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Decision Makers' Use of False Analogies Causing Miscalculation and War
Unformatted Document Text:  Horan 22 While Munich advocated definitive early action against aggressive states, the Vietnam analogy argues for the opposite promoting the use of appeasement and deterrence. Engagement in the Vietnam War from the Munich analogy shows that without consideration of the differences between situations, analogies are inapplicable and back fire. The Vietnam analogy cautions against military intervention where the security interests are unknown and conventional military is ineffective as in third-world conflicts. The unforgettable disaster in Vietnam limited the action in Lebanon, Somalia, the Balkans and Central America in the 1980s and 1990s. President George H.W. Bush was careful to analyze the differences between Operation Desert Storm and the Vietnam intervention to guarantee success in the Persian Gulf. 38 President Clinton used Vietnam’s lessons on third party intervention in civil conflicts, a limited force to accomplish desired ends. Reinforced by failure in Lebanon in 1982 and Somalia in 1993, the Weinberger-Powell Doctrine that enshrined these lessons was continued by Clinton’s Presidential Decision Directive 25. In contrast to Munich, Vietnam encourages leaders to abstain from using force in situations where there is no national security interest unless in the most favorable of circumstances. 39 The Vietnam analogy creates pessimistic offensive miscalculation. Leaders use the failures in Vietnam to do the opposite and not enter war, or invade with overwhelming force without the intention of changing the existing regime. They ignore past successes of humanitarian intervention in paying attention only to the Vietnam analogy. The second type of informational analogy leading to pessimistic offensive miscalculation also uses an unsuccessful war as a base analogy (Figure 7, 46). In this case the analogy redefines the interests of the leaders in going to war. While previously the interests were already defined and 38 Record. “The Use and Abuse of History.” 166-167. 39 Record. “Perils of Reasoning by Historical Analogy.” 1.

Authors: Horan, Elizabeth.
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Horan 22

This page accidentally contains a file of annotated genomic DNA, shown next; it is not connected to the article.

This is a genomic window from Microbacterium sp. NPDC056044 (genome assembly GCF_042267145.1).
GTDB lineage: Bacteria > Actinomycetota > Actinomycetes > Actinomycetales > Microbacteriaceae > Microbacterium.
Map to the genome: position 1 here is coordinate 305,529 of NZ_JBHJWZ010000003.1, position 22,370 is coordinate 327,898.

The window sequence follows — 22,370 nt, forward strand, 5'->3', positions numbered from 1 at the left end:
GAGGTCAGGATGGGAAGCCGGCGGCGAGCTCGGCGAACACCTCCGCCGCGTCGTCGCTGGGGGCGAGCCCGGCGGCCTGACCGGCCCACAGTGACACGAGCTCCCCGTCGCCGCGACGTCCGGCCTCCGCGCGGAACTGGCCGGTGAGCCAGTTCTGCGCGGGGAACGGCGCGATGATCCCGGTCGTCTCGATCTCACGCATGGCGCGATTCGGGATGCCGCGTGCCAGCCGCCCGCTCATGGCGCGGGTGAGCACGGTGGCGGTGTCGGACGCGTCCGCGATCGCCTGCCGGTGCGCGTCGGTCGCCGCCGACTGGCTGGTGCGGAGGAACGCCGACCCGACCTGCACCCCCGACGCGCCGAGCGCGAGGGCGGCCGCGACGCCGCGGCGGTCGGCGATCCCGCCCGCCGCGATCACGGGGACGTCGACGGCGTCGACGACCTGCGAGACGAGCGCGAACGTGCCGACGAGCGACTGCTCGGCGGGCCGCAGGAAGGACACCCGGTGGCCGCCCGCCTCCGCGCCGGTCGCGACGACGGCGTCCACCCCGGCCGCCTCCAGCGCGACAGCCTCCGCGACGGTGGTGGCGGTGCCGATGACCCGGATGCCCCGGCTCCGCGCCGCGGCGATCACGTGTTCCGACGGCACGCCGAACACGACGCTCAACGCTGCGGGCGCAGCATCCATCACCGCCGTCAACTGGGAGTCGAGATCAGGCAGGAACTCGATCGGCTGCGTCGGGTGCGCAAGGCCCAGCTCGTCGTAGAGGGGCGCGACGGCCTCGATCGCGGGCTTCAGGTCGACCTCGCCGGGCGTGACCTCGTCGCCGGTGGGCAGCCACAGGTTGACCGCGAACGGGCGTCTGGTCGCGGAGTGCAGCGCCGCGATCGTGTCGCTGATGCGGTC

While Munich advocated definitive early action against aggressive states, the Vietnam
analogy argues for the opposite promoting the use of appeasement and deterrence. Engagement
in the Vietnam War from the Munich analogy shows that without consideration of the
differences between situations, analogies are inapplicable and back fire. The Vietnam analogy
cautions against military intervention where the security interests are unknown and conventional
military is ineffective as in third-world conflicts. The unforgettable disaster in Vietnam limited
the action in Lebanon, Somalia, the Balkans and Central America in the 1980s and 1990s.
President George H.W. Bush was careful to analyze the differences between Operation Desert
Storm and the Vietnam intervention to guarantee success in the Persian Gulf.
President Clinton
used Vietnam’s lessons on third party intervention in civil conflicts, a limited force to
accomplish desired ends. Reinforced by failure in Lebanon in 1982 and Somalia in 1993, the
Weinberger-Powell Doctrine that enshrined these lessons was continued by Clinton’s
Presidential Decision Directive 25. In contrast to Munich, Vietnam encourages leaders to
abstain from using force in situations where there is no national security interest unless in the
most favorable of circumstances.
The Vietnam analogy creates pessimistic offensive
miscalculation. Leaders use the failures in Vietnam to do the opposite and not enter war, or
invade with overwhelming force without the intention of changing the existing regime. They
ignore past successes of humanitarian intervention in paying attention only to the Vietnam
analogy.
The second type of informational analogy leading to pessimistic offensive miscalculation also
uses an unsuccessful war as a base analogy (Figure 7, 46). In this case the analogy redefines the
interests of the leaders in going to war. While previously the interests were already defined and
38
Record. “The Use and Abuse of History.” 166-167.
39
Record. “Perils of Reasoning by Historical Analogy.” 1.


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